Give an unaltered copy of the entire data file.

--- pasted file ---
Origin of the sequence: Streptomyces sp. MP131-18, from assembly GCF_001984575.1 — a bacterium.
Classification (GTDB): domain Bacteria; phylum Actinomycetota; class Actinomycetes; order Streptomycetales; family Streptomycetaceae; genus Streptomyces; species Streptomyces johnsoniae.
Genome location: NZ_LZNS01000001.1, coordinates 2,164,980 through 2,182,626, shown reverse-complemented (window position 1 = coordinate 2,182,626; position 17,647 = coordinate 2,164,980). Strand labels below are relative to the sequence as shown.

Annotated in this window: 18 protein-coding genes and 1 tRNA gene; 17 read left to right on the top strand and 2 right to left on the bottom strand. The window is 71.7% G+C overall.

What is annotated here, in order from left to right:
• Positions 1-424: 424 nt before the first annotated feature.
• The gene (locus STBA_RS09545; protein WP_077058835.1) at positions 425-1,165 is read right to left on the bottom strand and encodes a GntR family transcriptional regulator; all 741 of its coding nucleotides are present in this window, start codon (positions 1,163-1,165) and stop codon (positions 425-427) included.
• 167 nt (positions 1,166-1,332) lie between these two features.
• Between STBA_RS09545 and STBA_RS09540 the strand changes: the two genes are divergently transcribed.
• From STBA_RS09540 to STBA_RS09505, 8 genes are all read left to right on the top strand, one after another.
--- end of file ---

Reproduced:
Origin of the sequence: Streptomyces sp. MP131-18, from assembly GCF_001984575.1 — a bacterium.
Classification (GTDB): domain Bacteria; phylum Actinomycetota; class Actinomycetes; order Streptomycetales; family Streptomycetaceae; genus Streptomyces; species Streptomyces johnsoniae.
Genome location: NZ_LZNS01000001.1, coordinates 2,164,980 through 2,182,626, shown reverse-complemented (window position 1 = coordinate 2,182,626; position 17,647 = coordinate 2,164,980). Strand labels below are relative to the sequence as shown.

Annotated in this window: 18 protein-coding genes and 1 tRNA gene; 17 read left to right on the top strand and 2 right to left on the bottom strand. The window is 71.7% G+C overall.

What is annotated here, in order from left to right:
• Positions 1-424: 424 nt before the first annotated feature.
• The gene (locus STBA_RS09545; protein WP_077058835.1) at positions 425-1,165 is read right to left on the bottom strand and encodes a GntR family transcriptional regulator; all 741 of its coding nucleotides are present in this window, start codon (positions 1,163-1,165) and stop codon (positions 425-427) included.
• 167 nt (positions 1,166-1,332) lie between these two features.
• Between STBA_RS09545 and STBA_RS09540 the strand changes: the two genes are divergently transcribed.
• From STBA_RS09540 to STBA_RS09505, 8 genes are all read left to right on the top strand, one after another.